Bob Aaron firstname.lastname@example.org
Buyers and sellers alike suffer the consequences
The Seller Property Information Statement, a disclosure form created by the real estate industry, continues to cause grief for sellers, buyers — and real estate agents.
Back in August, 2008, Daniel Fors bought a house in Thunder Bay from Vance and Dorothy Overacker for $392,000. Jack Mallon was the real estate agent for the sellers on the transaction.
Following closing, the buyer experienced significant water problems in the basement and roof.
During the three years the Overackers owned the home before selling it, they also experienced significant water problems in the basement due to a high water table on the land. Their sump pump system had to work almost continuously to avoid basement flooding.
After one basement flood in 2005, their home insurance company paid a $35,000 claim to repair the resulting damage.
In 2008, the Overackers listed the house for sale with Jack Mallon. He gave them a Seller Property Information Statement (SPIS) to complete and advised them — incorrectly — on some of the answers. He told them that if a problem had been fixed, it was not an issue for the disclosure form.
After receiving Mallon’s advice, the sellers answered “no” to questions asking if the property was subject to flooding, if they were aware of moisture and/or water problems, if they were aware of any damage due to water, and whether they were aware of roof leakage.
Following his closing, Fors experienced problems with a leaking skylight, the sump pumps, the septic tank and a saturated septic field.
Fors sued the Overackers for misrepresentation, and the Overackers in turn sued their agent Mallon for providing them with bad advice on completing the form.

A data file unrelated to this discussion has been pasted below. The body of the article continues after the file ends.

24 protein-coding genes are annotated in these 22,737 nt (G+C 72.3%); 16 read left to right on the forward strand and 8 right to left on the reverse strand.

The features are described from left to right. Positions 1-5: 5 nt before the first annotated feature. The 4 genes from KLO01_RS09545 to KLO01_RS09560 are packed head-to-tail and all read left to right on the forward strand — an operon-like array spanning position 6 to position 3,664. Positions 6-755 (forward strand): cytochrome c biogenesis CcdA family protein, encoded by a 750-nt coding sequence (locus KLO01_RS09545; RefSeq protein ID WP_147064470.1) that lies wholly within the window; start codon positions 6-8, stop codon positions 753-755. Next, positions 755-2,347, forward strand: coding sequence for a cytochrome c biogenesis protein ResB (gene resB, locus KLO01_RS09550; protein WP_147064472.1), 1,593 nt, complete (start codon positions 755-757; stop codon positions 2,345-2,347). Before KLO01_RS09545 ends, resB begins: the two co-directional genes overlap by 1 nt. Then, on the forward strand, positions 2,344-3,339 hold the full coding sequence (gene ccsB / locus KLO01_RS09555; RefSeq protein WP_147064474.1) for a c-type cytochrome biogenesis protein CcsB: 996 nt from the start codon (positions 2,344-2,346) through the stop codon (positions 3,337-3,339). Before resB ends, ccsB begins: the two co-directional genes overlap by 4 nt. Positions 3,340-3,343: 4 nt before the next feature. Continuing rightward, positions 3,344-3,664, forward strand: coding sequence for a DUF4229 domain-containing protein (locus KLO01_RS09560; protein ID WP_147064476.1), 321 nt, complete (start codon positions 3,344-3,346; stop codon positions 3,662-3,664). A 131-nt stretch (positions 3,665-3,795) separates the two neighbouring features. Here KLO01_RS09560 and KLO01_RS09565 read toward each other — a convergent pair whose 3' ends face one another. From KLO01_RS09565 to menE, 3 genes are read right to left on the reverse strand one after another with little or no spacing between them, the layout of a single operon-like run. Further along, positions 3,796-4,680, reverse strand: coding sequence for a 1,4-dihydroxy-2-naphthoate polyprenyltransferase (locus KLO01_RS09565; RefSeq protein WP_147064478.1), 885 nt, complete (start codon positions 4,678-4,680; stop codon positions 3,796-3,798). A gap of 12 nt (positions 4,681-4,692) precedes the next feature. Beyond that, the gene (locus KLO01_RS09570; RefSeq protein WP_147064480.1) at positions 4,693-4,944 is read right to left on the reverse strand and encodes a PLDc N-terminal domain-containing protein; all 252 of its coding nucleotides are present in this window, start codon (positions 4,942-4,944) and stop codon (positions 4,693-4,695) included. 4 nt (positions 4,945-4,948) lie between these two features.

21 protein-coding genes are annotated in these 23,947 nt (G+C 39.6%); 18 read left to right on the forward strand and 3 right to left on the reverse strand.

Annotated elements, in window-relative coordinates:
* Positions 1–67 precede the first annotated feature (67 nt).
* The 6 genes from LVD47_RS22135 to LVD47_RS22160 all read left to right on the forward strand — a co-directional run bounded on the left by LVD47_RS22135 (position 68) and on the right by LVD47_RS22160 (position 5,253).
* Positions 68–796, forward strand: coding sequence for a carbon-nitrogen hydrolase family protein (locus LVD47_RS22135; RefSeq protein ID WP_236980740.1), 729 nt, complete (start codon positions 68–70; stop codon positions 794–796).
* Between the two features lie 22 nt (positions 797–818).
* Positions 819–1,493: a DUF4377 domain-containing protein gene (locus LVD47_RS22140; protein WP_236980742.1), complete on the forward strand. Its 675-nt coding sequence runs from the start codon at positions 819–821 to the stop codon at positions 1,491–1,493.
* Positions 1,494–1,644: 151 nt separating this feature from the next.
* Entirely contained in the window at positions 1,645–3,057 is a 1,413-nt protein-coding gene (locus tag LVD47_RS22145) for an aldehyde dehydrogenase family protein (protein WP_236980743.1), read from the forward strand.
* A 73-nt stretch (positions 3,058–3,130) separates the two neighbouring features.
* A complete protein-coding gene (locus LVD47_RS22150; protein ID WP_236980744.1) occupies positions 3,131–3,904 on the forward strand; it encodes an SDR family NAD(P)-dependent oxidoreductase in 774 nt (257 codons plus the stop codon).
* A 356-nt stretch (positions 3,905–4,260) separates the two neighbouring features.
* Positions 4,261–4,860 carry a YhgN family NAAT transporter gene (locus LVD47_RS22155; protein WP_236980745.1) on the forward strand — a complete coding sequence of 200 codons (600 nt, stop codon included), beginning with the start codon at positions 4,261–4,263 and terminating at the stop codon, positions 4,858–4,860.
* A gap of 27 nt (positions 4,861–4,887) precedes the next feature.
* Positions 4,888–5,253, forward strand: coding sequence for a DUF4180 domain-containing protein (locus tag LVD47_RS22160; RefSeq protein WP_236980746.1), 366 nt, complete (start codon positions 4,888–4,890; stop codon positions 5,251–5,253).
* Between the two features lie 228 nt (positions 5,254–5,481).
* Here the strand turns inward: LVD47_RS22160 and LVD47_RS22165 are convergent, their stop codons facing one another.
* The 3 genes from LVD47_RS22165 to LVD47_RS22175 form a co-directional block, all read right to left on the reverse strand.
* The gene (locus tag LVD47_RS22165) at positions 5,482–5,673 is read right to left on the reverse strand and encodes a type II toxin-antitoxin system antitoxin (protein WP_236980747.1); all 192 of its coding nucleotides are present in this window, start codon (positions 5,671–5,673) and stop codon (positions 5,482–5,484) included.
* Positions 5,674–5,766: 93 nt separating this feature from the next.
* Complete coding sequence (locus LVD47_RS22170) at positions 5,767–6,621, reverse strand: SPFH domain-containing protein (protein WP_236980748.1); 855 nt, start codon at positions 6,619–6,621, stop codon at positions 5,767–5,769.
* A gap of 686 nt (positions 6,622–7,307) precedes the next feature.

Fors claimed that the Overackers negligently completed the SPIS form knowing the answers were false. He said he would not have bought the house if the SPIS had been completed truthfully.
The Overackers acknowledged that they did not disclose the problems with the sump pump and skylight because Mallon told them that if the problem was fixed, they need not disclose it.
In May, following a trial lasting seven days, Justice Douglas Shaw released a 30-page decision concluding that the statements by the Overackers in the SPIS were untrue, inaccurate, incomplete or misleading. He also found that Jack Mallon was negligent in his advice to the Overackers on how to answer certain questions in the SPIS.
“The representations,” wrote the judge, “were made negligently,” and Fors suffered damages because of that negligence. “He is entitled to be restored to the position he would have been in if Mr. and Mrs. Overacker had not breached their duty of care” to him.
Shaw awarded judgment to Fors against the Overackers in the amount of $117,830.50, or roughly 30 per cent of the total purchase price of the house. The Overackers in turn were awarded damages against Mallon and his employer to the tune of almost $42,500.
Court costs against the Overackers and Mallon would have added significantly to the awards. In addition, the combined legal bills of both parties could easily have reached six figures for the seven-day trial.
Since the SPIS form was introduced by the Ontario Real Estate Association in 1997, it has given rise to more than 75 lawsuits. Across Canada over the same period, similar forms have produced more than 240 court cases.
The industry position is that the forms were created to provide disclosure of problems to buyers. Some agents believe that the forms protect them from liability — but, in fact, the opposite is true. Too many agents have been sued for providing poor SPIS advice to sellers, and some have been brought before their licensing bodies for related breaches of professional standards.
Clearly, the SPIS form presents significant dangers to sellers and their agents.
Why these forms are still in use continues to amaze me.
FULL TEXT OF COURT DECISION: (Click on hyperlink)
Fors v. Overacker & Mallon, 2014 ONSC 3084 (CanLII) http://canlii.ca/t/g7rn6